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The government official and engineer for whom Lake Mead is named would be "devastated" by water levels at the nation's largest reservoir dropping to historic lows, his great-granddaughter told NBC News on Thursday.
Elwood Mead would be "horrified and saddened by the tragic situation," said Diane Mead, 75, a businesswoman who lives in Lake Oswego, Oregon.
Elwood Mead ran the United States Bureau of Reclamation, a federal agency under the U.S. Department of Interior, from 1924 until his death 12 years later, according to the bureau's website.
He oversaw the development of the Hoover Dam, Grand Coulee and other complicated land projects. He died while in office on Jan. 26, 1936 — that same year, Lake Mead was named in his honor.
Diane Mead, who was born a decade after her great-grandfather died, said he would have been "horrified from a scientific perspective as well as a water rights perspective."
Elwood Mead believed that reservoirs and other artificial bodies of water should be formed to serve people and the environment, with water flowing robustly downstream, Diane said.
"If the lake drops to the point where water can't flow down, that would have devastated him," she said. "People should be more aware of taking care of our world."
"People might disagree with some of his views today," she added. "but he was doing that when he tried to open up water in the deserts, so we could have agriculture and feed the population."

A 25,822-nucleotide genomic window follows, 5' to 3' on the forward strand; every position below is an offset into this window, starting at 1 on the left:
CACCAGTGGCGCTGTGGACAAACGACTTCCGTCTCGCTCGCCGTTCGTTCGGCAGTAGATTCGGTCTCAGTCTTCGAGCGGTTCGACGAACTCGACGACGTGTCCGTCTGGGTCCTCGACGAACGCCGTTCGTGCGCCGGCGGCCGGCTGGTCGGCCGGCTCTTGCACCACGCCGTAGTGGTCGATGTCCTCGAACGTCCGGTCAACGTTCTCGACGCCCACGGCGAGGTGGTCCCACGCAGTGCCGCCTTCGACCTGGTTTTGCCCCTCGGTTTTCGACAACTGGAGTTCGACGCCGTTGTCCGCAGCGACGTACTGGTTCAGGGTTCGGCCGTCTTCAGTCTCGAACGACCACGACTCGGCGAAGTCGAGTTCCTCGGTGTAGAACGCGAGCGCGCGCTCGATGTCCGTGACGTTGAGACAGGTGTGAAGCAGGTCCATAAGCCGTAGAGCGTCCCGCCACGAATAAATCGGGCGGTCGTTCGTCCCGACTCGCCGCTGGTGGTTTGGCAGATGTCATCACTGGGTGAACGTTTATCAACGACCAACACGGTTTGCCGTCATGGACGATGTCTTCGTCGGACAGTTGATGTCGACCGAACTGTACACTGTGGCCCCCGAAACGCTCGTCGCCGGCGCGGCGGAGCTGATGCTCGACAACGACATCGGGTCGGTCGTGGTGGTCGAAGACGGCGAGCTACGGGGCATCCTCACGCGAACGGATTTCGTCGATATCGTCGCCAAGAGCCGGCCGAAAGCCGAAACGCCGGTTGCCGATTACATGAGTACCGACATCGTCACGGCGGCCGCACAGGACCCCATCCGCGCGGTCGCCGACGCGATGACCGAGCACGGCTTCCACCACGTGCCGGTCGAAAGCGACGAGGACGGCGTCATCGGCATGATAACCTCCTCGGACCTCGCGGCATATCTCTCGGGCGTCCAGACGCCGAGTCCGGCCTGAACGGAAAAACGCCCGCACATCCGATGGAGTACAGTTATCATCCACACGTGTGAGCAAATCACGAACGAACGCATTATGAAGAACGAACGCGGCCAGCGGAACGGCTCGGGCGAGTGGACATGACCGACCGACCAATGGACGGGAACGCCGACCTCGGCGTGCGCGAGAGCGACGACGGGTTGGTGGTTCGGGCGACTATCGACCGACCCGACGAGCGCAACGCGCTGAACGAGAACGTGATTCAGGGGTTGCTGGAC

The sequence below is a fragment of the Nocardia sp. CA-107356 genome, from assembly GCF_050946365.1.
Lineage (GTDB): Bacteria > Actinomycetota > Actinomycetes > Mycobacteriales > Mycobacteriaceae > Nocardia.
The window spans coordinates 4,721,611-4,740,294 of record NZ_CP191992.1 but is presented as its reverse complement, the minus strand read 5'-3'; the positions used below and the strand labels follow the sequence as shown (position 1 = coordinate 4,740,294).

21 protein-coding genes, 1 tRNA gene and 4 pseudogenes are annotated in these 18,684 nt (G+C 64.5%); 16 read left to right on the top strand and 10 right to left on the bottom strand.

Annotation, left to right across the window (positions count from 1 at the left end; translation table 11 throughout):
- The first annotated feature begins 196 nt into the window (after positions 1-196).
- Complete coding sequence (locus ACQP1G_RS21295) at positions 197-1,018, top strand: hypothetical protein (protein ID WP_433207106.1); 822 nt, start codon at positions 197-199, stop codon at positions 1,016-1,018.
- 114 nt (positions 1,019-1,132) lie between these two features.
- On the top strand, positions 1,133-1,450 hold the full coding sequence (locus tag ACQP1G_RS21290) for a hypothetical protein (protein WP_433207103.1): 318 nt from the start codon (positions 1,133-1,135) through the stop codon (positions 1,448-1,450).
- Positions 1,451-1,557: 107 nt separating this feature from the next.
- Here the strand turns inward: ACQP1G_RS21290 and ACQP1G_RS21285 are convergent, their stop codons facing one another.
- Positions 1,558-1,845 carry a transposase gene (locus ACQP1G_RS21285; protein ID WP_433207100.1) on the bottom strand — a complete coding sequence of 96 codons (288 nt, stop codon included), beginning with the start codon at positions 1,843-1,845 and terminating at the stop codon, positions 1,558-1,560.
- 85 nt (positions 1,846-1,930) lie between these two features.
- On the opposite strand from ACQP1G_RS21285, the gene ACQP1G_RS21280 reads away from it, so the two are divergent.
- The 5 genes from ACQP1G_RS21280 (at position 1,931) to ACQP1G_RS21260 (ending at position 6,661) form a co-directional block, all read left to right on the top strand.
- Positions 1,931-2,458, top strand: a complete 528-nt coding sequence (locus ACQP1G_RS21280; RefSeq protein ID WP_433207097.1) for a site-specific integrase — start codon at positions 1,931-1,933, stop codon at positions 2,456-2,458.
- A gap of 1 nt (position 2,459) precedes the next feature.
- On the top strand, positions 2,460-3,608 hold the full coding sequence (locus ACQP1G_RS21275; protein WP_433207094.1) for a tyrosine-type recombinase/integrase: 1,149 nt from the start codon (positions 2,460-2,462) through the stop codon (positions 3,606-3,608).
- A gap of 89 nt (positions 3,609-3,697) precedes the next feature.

The water level at Lake Mead was measured at 1,044.03 feet on Wednesday — the lowest elevation since it was filled in the 1930s.
If the reservoir drops below 895 feet — a possibility still years away — the lake would reach dead pool status, with potentially catastrophic consequences for millions of people across Arizona, California, Nevada and parts of Mexico.
"This is deadly serious stuff," Robert Glennon, an emeritus professor at the University of Arizona who specializes in water law and policy, told NBC News on Wednesday.
Diane Mead said she possesses many letters sent to her father over the years, including one from President Franklin D. Roosevelt. His materials, as well as stories passed down from one generation to the next, help give her insight into his views.
"Everyone always commented that not only did he have great knowledge of the subject of water usage and hydraulics, but he was also a very warm, compassionate individual," she said.
CORRECTION (June 25, 2022, 9:15 a.m. ET): A previous version of this article misstated when Elwood Mead died in office. It was 12 years after he was appointed the head of the United States Bureau of Reclamation, not 15.